After nine months of intense speculation, the trial of the highly publicised murder of businesswoman Monica Kimani starts this morning at the High Court in Nairobi.
There are signs that the trial will feed Kenyans with a dose of high legal and relationship drama.
Journalist Jacque Maribe and her fiancé Joseph Irungu alias Jowie, who are supposed to be celebrating a first anniversary of their engagement, will be seated together in the dock as the prosecution lays out its case against them as the key suspects in the murder.
Monica Kimani was killed in her Lamuria Gardens apartment on the night of September 19, 2018 after arriving from Juba, South Sudan, where she operated her family business and was en route to Dubai to meet her fiancé.
If found guilty, Ms Maribe, who has been out on bond, and Mr Jowie, who has been denied bail twice, face death penalties.
Penal Code Section 204 states that anyone found guilty of murder, robbery with violence, treason and other capital offences shall be hanged. But this can only be if lead prosecutor Catherine Mwaniki convinces Justice Philip Wakiaga that the two conspired and carried out the gruesome murder.
Some of the questions the trial will be seeking to answer is: What the motive of the murder? Did the accused have any prior relationship with Ms Kimani?
It has been widely speculated that Kimani had a close relationship with South Sudanese governor and former presidential candidate Awet Akot, who was allegedly financing her expensive lifestyle in Nairobi and that she had flown in with large sums of money on the day she was killed.
The wheat will finally be separated from the chaff as the prosecution calls its first among the 32 witnesses it has lined up.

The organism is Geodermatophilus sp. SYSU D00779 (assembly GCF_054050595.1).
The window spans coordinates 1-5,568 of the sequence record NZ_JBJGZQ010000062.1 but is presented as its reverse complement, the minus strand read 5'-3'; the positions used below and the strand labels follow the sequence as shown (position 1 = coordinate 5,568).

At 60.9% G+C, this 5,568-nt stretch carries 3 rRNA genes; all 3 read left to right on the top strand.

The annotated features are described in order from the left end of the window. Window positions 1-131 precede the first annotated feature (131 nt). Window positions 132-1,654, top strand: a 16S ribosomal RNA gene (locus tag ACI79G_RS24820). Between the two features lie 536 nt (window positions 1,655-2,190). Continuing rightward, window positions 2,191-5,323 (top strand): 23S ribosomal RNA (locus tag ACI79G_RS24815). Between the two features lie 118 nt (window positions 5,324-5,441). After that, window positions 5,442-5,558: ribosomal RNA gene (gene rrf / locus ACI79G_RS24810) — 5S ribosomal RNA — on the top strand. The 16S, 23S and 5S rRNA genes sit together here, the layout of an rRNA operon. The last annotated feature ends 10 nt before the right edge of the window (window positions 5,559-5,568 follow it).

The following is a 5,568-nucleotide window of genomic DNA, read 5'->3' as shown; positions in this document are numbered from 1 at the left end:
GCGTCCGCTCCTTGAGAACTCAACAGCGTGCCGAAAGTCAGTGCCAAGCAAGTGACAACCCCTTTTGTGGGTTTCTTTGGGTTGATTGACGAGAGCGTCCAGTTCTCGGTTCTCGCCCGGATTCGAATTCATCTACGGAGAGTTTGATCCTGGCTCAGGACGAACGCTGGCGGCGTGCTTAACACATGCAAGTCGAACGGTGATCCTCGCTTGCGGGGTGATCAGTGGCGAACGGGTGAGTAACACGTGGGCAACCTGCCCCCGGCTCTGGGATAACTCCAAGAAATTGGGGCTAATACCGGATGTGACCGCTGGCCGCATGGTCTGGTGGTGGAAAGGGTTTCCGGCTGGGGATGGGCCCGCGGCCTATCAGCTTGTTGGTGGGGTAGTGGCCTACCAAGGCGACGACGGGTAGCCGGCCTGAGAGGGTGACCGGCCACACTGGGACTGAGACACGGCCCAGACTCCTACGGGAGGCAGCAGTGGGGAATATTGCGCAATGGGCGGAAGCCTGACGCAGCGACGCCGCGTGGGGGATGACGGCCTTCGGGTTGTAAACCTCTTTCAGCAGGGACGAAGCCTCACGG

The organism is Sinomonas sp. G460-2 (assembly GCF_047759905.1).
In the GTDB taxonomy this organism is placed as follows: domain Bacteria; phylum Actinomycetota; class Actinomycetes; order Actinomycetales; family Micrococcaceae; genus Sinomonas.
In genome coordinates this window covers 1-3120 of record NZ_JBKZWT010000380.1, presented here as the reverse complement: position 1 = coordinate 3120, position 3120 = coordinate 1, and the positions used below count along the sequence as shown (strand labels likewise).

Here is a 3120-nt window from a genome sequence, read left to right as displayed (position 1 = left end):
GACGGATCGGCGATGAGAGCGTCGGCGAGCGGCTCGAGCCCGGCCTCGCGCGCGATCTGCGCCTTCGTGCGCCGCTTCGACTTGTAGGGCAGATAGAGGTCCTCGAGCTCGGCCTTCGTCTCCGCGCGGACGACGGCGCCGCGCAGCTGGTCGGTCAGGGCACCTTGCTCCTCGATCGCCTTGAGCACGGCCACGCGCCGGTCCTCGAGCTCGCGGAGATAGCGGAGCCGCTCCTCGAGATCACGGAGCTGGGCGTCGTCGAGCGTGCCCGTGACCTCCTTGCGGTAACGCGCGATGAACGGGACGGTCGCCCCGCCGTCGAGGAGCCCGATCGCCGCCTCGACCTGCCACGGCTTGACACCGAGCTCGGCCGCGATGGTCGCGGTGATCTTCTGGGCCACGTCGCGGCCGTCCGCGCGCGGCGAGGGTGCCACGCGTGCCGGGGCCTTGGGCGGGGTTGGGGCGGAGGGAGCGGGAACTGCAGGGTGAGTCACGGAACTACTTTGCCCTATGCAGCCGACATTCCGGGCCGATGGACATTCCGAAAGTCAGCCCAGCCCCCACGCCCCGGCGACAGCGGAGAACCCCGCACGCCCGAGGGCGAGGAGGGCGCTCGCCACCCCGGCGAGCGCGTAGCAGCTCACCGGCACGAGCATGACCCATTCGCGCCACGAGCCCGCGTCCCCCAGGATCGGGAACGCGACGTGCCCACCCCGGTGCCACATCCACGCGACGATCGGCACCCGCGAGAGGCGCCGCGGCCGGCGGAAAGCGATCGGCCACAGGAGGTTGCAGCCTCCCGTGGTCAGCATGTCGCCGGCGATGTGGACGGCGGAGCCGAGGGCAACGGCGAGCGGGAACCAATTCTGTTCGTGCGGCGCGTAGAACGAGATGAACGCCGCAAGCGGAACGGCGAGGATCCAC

“Four of the witnesses are protected while five will be expert witnesses,” the lead prosecutor told court two weeks ago.
The protected witnesses will be the first to testify in a case that has captured the attention of Kenyans since Ms Kimani was found in her bathtub dead with her throat slit.
The murder weapon, suspected to be a knife, has never been found, although detectives took knives from Ms Maribe’s kitchen for forensic testing.
Prosecution witnesses include the security guard on duty at Lamuria Gardens apartments on September 19 — the night Kimani was killed — and the gardener who first entered the house and found Kimani dead. Mr George Kimani, Monica Kimani’s brother, will also testify.
The suspects’ neighbour at Lang'ata, Mr Brian Kasaine, and Mr Jowie’s friend, Ms Jennings Orlando, will also testify.
Mr Kasaine and Mr Orlando were let off the hook after they agreed to cooperate with the police as State witnesses. It is Mr Kasaine’s gun that Mr Jowie used to allegedly shoot himself on the shoulder after the murder.
A live bullet that was recovered from under Ms Maribe’s bed during investigations matched the ones in Mr Kasaine’s firearm. Mr Kasaine was a licensed firearm holder at the time of the murder.
Statements filed by investigating officer Maxwell Otieno indicate that Mr Jowie tried to commit suicide inside Maribe’s house after the squabble. It is not clear how the disagreement ensued and over what, but all that might be revealed in the coming days.